David Roberts – I don’t know where on earth you get this opinion from – I met Brigstowe Project within days of them contacting me to say they had a problem. I met the staff and two service users. I wrote to the City Council to back their case and discussed the issue with Cllr Jon Rogers, who had to make the final decision. As you can see from Jon’s posting, the decision was actually a positive one. Incidentally, this is not the first time I have met with Brigstowe and I also work on a number of other HIV related issues with THT and the BMA. I get slagged off a lot by people on this blog but to question my record on HIV or gay rights in general is really bizarre.

      I look forward to reading your retraction and apology.

  3. Cat permalink
    February 8, 2011 11:27 pm

    @Stephen

    A Tobin tax sounds like such a good idea and you seem to be really in favour of it but then again you were really in favour of abolishing tuition fees, I received lots of leaflets with your picture on it signing a big pledge promising to vote against any increase in fees. But you abstained and have argued in favour the new system. So, I’m left with a feeling that you will say anything to get elected and will break specific campaign pledges if you think it will further your ascent up the greasy pole.

    Frankly, why should I believe a word you say ever again?

    • February 9, 2011 11:16 am

      I spoke at a Bristol Festival of Ideas event on the Robin Hood Tax a few months ago and urged the Chancellor to go ahead with a FAT at Treasury questions in December.

      On election pledges, you must have been reading someone else’s leaflets. Tuition fees hardly featured in them. The issues that were featured over and over again were:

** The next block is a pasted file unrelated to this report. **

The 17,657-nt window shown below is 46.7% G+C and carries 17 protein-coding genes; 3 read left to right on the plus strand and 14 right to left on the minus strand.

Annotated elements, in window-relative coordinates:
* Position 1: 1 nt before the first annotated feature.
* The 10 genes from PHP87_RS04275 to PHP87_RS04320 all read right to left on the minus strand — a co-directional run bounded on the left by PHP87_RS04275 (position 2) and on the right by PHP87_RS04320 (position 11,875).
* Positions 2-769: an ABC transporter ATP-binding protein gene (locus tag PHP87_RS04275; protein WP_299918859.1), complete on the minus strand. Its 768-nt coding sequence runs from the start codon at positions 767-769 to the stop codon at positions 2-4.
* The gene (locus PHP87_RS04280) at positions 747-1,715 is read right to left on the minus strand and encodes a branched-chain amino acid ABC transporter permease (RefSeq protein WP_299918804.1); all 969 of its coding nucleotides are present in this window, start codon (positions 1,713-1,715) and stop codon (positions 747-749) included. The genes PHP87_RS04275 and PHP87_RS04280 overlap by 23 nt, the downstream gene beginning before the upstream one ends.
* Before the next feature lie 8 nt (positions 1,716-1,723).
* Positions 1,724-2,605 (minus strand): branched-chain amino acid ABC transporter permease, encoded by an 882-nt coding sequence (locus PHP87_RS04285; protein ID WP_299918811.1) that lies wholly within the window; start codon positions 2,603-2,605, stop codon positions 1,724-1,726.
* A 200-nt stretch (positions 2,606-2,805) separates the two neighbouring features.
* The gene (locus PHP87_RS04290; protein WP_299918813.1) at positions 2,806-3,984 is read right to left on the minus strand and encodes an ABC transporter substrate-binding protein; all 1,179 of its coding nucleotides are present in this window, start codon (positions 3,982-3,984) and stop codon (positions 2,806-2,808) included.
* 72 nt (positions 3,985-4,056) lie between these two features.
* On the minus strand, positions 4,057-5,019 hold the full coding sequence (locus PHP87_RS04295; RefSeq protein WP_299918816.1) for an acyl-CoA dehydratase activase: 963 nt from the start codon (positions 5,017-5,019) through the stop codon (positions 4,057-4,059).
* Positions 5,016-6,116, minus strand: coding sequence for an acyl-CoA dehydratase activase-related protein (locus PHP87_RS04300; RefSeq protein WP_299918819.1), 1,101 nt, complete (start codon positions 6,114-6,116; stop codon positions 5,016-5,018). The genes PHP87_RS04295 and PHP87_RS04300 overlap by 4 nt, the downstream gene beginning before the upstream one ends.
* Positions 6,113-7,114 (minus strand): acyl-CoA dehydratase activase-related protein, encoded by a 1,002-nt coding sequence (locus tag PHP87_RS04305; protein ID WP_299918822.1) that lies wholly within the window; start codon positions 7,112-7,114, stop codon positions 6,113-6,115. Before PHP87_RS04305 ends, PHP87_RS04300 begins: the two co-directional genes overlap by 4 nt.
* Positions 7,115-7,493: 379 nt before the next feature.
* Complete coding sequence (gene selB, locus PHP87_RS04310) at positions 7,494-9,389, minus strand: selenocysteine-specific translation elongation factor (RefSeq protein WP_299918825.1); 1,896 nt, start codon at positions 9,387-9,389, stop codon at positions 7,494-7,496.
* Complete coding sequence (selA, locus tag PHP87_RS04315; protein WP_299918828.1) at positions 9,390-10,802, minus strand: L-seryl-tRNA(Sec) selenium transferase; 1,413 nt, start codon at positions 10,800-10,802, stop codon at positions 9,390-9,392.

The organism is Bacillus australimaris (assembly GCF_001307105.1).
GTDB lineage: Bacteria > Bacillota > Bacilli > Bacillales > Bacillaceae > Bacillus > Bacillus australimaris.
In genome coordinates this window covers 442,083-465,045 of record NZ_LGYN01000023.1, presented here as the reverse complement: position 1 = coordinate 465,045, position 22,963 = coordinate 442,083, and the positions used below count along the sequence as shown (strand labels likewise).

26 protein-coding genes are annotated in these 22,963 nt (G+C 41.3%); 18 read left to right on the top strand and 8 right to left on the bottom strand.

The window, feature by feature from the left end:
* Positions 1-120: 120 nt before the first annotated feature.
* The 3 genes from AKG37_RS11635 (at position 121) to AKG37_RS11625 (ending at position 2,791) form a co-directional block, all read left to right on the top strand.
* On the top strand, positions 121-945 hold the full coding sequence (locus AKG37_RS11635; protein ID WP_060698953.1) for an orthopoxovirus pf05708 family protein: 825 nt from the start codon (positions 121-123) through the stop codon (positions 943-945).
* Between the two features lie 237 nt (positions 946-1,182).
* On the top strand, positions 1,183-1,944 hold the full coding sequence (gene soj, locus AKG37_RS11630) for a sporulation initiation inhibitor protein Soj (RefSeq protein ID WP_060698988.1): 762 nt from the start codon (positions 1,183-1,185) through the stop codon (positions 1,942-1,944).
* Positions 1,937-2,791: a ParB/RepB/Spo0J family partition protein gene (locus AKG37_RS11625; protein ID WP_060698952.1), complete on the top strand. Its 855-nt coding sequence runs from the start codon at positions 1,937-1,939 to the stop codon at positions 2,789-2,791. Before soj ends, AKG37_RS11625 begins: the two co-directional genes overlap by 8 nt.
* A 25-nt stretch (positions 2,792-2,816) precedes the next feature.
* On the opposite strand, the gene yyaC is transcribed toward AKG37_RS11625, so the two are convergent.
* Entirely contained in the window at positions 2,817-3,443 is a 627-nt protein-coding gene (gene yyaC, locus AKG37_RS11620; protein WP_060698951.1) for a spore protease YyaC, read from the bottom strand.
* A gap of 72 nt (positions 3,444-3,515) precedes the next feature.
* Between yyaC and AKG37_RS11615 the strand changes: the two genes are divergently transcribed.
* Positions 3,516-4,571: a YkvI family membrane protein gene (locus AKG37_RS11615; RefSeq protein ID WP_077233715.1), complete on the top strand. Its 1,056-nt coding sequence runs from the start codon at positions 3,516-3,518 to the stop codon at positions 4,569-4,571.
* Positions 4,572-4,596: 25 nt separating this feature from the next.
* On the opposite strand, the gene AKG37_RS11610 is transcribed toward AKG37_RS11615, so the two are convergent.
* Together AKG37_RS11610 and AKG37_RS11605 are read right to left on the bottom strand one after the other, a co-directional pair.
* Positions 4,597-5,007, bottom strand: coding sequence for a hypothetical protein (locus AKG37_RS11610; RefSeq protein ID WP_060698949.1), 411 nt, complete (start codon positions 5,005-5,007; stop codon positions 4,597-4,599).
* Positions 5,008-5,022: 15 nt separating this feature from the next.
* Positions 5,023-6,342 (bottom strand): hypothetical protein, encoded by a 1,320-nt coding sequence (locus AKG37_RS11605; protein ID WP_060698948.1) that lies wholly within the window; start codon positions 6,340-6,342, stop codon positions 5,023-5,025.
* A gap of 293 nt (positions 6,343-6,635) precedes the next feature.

1 £10,000 income tax zero rate band – this is being implemented by the coalition;
      2 A pupil premium – this is being implemented by the coalition;
      3 a green and sustainable economy – many initiatives such as Green Deal, Carbon Capture and storage, Green Investment Bank being announced and many more on way by coalition;
      4 Constitutional reform – an AV referendum in May, reform of House of Lords and many other issues on way by coalition govt.

      All the above were said and as they are happening perhaps you should suspend your cynicism!

      • Cat permalink
        February 9, 2011 8:25 pm

        “On election pledges, you must have been reading someone else’s leaflets. Tuition fees hardly featured in them.”

        Oh, there was another Stephen Williams standing in Bristol West? I didn’t realise and he looks so like you – http://bit.ly/e7vkiH

        And that is a very interesting argument, you “hardly” mentioned your tuition fee pledge so you aren’t bound by it. I think I’ll stay cynical with politicians like you around!

        “1 £10,000 income tax zero rate band – this is being implemented by the coalition;”

        You’ve increased VAT, you’re moving the tax burden from progressive income tax to regressive VAT.

        “2 A pupil premium – this is being implemented by the coalition;”

        The tory version of it is, the £2.5bn is not extra money as you promised but rather a re-arrangement of existing funding.

        “3 a green and sustainable economy – many initiatives such as Green Deal, Carbon Capture and storage, Green Investment Bank being announced and many more on way by coalition;”

        The Green Deal is being paid for by slashing WarmFront’s budget, CCS was already in progress and the Green Investment Bank isn’t really a bank.

        “4 Constitutional reform – an AV referendum in May, reform of House of Lords and many other issues on way by coalition govt.”

        A miserable little compromise.

  4. February 10, 2011 9:30 pm

    Lord Oakeshott would certainly agree, Osborne is really sticking it to the bankers, ha ha ha.
    Not to worry though, hes out, just like Vince Cable over BskyB. Can’t have Lib Dems speaking out like that!